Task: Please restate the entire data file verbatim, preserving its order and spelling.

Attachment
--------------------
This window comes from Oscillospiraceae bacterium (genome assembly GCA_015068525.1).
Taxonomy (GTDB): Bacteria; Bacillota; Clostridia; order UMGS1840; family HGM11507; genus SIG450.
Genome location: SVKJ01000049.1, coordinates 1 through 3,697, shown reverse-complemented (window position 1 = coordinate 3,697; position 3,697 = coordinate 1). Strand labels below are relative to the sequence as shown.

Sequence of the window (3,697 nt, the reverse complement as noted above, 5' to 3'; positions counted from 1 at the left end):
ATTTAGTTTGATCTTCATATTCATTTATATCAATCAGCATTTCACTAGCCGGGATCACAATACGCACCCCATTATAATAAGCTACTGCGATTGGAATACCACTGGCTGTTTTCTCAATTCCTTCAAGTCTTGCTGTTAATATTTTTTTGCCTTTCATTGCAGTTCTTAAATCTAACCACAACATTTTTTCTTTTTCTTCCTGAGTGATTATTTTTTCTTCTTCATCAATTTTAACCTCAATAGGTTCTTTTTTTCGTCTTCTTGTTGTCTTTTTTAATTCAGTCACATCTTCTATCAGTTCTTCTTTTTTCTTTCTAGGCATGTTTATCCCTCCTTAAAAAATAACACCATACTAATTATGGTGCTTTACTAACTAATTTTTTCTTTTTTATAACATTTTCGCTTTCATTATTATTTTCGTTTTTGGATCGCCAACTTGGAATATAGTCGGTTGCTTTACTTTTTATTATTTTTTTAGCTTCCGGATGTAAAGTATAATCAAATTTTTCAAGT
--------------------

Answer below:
This window comes from Oscillospiraceae bacterium (genome assembly GCA_015068525.1).
Taxonomy (GTDB): Bacteria; Bacillota; Clostridia; order UMGS1840; family HGM11507; genus SIG450.
Genome location: SVKJ01000049.1, coordinates 1 through 3,697, shown reverse-complemented (window position 1 = coordinate 3,697; position 3,697 = coordinate 1). Strand labels below are relative to the sequence as shown.

Sequence of the window (3,697 nt, the reverse complement as noted above, 5' to 3'; positions counted from 1 at the left end):
ATTTAGTTTGATCTTCATATTCATTTATATCAATCAGCATTTCACTAGCCGGGATCACAATACGCACCCCATTATAATAAGCTACTGCGATTGGAATACCACTGGCTGTTTTCTCAATTCCTTCAAGTCTTGCTGTTAATATTTTTTTGCCTTTCATTGCAGTTCTTAAATCTAACCACAACATTTTTTCTTTTTCTTCCTGAGTGATTATTTTTTCTTCTTCATCAATTTTAACCTCAATAGGTTCTTTTTTTCGTCTTCTTGTTGTCTTTTTTAATTCAGTCACATCTTCTATCAGTTCTTCTTTTTTCTTTCTAGGCATGTTTATCCCTCCTTAAAAAATAACACCATACTAATTATGGTGCTTTACTAACTAATTTTTTCTTTTTTATAACATTTTCGCTTTCATTATTATTTTCGTTTTTGGATCGCCAACTTGGAATATAGTCGGTTGCTTTACTTTTTATTATTTTTTTAGCTTCCGGATGTAAAGTATAATCAAATTTTTCAAGT